27 June 2018
Trimming your work is an essential skill for every writer. Follow our top tips to get your writing into shape
Learn how to shorten your wordcount and tighten your writing with our quick and simple tips
First drafts are messy. That’s fine – it means you’ve got a first draft to work on. A thorough edit will strengthen your prose and improve your writing. Here are some suggestions to help you trim your work effectively.
1. Get to the point
Do you want readers to follow your storyline, or get lost in the dense thicket of your prose? No matter how carefully crafted, the three paragraphs setting the scene can probably go, and your story will be more powerful because you’ve started with the action.
2. Make everything clear
This works at micro-level as well as macro-level. Does each word mean what you need it to? Does each sentence make sense? Do your paragraphs work together? Clear away everything that diverts the reader from the path you want them to follow through your story.
3. Be direct
Use the active, not the passive voice. An active voice is stronger, cleaner and more economical with words, ie. ‘the author wrote the book’ rather than ‘the book was written by the author’. An active voice performs the action, which is more dramatic than the passive voice, which receives the action. Use the passive voice only when necessary, ie. ‘My house was burgled.’
4. Don’t over-explain
If you spell everything out your writing will feel padded and your reader will get bored. Lay your trail of breadcrumbs carefully, and trust that your reader will be able to follow it without wasting words on blow-by-blow descriptions.
5. Make precise word choices
The hallmark of a good writer is their precise use of vocabulary. This does not mean you should use pretentious words, but the correct one for the job. If you find a word that resembles jargon, or sounds as if you’re showing off, replace it with one that makes the meaning crystal clear. Simple, direct words work best. Make sure every word earns its keep.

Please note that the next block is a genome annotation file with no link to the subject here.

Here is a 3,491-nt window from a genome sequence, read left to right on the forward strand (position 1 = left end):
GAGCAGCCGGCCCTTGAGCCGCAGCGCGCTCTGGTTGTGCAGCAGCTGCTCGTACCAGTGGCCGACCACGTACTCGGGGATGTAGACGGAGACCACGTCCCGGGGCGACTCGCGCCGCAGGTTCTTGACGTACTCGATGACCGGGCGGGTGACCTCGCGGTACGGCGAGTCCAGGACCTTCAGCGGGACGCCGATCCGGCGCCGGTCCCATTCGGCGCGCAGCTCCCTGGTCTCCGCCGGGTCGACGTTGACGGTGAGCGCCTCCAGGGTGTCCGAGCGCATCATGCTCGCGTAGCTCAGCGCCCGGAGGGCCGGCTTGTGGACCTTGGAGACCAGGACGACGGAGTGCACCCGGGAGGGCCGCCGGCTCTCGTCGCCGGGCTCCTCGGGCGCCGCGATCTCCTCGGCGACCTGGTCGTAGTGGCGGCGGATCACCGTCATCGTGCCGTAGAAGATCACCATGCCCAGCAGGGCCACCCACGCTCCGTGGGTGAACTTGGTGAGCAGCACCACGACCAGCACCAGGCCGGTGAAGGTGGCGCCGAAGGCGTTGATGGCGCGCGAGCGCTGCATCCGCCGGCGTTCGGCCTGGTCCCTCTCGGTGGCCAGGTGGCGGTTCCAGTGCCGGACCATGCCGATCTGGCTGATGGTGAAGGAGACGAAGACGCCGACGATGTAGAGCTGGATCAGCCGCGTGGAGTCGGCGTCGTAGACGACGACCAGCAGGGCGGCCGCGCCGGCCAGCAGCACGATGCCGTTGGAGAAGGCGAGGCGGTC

6. Cut long sentences in two
Keep your sentences to the point. Don’t make readers scrabble for meaning. If you’ve written a sentence with so many clauses that the reader risks losing the sense of what you want to say, cut it in half and make two sentences. Vary the pace so your writing isn’t predictable – follow a long sentence with a short one.
7. Make verbs do the work
A well-chosen verb will strengthen your writing and make it more specific. Look at the difference between ‘she walked quickly’ and ‘she rushed’, or ‘he entered the room furtively’ and ‘he crept into the room’. Lose an adverb and gain a sense of tension.
8. Cut the waffle
Every word in your writing should earn its place. Get rid of verbiage: piled-up adjectives, ungainly adverbs, unnecessary prepositions, redundant words and phrases. Pare down description. Avoid aggravating colloquialisms – things that sound acceptable in speech rapidly become annoying in writing – the rhetorical ‘so…’ at the beginning of sentences is a case in point.
9. Don’t repeat yourself
Check you haven’t said the same thing in two different ways. Make sure you haven’t overused a particular word or phrase. Are a lot of your sentences similarly constructed? Cut what can be edited out, and amend what needs to stay.
10. It may be cliché but – kill your darlings
Is there a particular sentence, paragraph or entire section of your piece that you feel may be the best thing you’ve ever written? You’re determined that whatever else gets edited out, it won’t – can’t – be that? Look at it with a very beady eye and make sure it’s not self-indulgent, or getting in the way of the flow of your narrative, or simply showing off. If it’s any of these, cut it and see how the story works without it. If you aren’t brave enough to delete it you can always file it to return to later. It’s worth remembering, though, that a good writer should always be able to come up with effective new words.